Monday 6 November 2023

Brent Consultation on Adult Social Care opens - reduction in minimum income guarantee and increased charges. Will safeguards be enough?


Cllr Neil Nerva, Brent Cabinet Member for Public Health and Adult Social Care


Brent Council opened consultation on changes in Adult Social Care charges on Thursday that propose a reduction in the minimum income guarantee support and increased charges for service users.  This will reduce Brent Council spending on Adult Social Care overall. Adult Social Care is the biggest area of Council spending.


Attempting to put a positive gloss on the proposals, Councillor Neil Nerva, Cabinet Member for Public Health & Adult Social Care, said:

These proposals for the charging policy are essential to ensure that we can continue to deliver a high-quality Adult Social Care service for years to come. If adopted Brent’s Adult Social Care charging policy would still be one of the most generous in London but it would be more consistent and sustainable for future years.

The Council said:

The proposed changes to the charging policy are essential to ensure the council can continue to provide the Adult Social Care services thousands of residents rely on in a sustainable way for years to come.

The proposals include:

  • Changes to the minimum income guarantee – There is a minimum level of income which a person must be left with after charges are taken. This changes according to a person’s circumstances. Currently, Brent tops this up by 25%. It is proposed to reduce this to 10%. This change only affects the half of service users that contribute towards the cost of their homecare and these people will still receive 10% more than the minimum level of income they need to live, which would be one of the most generous schemes in London. The consultation will ask whether this should be implemented in full in April 2024, or phased over time.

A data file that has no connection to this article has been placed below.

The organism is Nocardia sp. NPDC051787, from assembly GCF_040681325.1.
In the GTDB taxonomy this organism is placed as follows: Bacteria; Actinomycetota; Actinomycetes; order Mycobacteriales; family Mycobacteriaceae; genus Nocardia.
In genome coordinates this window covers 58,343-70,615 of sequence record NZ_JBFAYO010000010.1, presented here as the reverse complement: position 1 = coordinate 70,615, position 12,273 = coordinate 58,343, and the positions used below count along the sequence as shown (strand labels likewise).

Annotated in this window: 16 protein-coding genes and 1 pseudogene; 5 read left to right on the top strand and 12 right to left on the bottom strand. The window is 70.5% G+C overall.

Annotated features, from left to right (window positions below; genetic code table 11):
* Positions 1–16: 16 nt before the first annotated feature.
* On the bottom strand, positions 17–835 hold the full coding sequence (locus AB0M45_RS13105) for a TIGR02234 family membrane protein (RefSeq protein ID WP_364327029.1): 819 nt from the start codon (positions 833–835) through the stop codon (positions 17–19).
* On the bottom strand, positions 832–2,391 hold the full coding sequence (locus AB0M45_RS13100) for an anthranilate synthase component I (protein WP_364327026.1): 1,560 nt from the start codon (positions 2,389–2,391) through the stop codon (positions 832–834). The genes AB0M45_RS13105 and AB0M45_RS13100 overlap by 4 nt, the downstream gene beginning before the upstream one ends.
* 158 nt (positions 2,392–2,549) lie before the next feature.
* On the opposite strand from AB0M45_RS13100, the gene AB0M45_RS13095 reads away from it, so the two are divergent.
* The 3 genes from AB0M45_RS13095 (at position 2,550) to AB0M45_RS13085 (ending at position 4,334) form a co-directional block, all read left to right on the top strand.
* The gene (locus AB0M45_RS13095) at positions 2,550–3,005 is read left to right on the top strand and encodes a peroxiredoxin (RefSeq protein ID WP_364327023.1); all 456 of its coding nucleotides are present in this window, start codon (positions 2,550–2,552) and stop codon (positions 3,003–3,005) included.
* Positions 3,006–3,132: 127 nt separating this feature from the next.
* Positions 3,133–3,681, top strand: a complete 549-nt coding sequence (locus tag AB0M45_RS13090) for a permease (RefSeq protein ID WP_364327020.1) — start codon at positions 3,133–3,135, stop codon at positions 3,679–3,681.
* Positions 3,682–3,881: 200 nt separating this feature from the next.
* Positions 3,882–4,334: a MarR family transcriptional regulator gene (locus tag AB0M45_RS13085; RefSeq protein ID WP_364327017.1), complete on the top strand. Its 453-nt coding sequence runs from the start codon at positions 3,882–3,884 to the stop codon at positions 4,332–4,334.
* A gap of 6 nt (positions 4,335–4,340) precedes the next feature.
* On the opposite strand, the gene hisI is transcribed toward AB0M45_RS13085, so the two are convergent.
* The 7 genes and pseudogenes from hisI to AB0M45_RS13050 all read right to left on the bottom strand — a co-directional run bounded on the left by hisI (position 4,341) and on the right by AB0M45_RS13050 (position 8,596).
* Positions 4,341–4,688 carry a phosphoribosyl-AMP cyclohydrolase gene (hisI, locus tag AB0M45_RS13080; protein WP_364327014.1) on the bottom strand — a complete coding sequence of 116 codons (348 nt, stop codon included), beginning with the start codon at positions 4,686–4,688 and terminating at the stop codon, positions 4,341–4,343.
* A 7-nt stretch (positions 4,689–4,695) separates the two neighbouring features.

• Increasing the amount charged to service users if they do not participate or cooperate with their financial assessment – The vast majority of service users take part in the financial assessment process, but if after four weeks they do not, it is proposed they are charged the full cost of their care. The average care cost will also be raised for financial assessments that take longer than expected to complete. The consultation will ask whether residents agree with this proposal.
  • Increasing the hourly rate charged for homecare from £12.97, which will increase annually – This will impact self-funders (people who pay the total cost of their care) and some people on low incomes who have a small care package, however everyone will be re-assessed to ensure they can afford to pay. The consultation will ask what steps the council should take to support those affected.
  • Charges during admissions to hospital – Proposals include not reimbursing service users for the cost of their adult social care while they are in hospital, for up to seven days if they receive homecare, or 28 days if they are in a residential or nursing home


In only the second proposal are residents given the opportunity to reject it outright. Public consultation meetings will be arranged to discuss the proposals.


More information is available on the Consultation website LINK . This includes a Powerpoint presentation from which I have extracted some case studies below:



The Council seek to reassure service users:

Share your thoughts on the consultation by Sunday 17 December. The council will then review all feedback and present the final proposals to Brent’s Cabinet in January. The earliest that any changes will take effect is April 2024.

1 comment:

Anonymous said...

Cllr. Nerva's facial expression says it all, as in: "it is really bad for you lot, but do I care because I'm very important.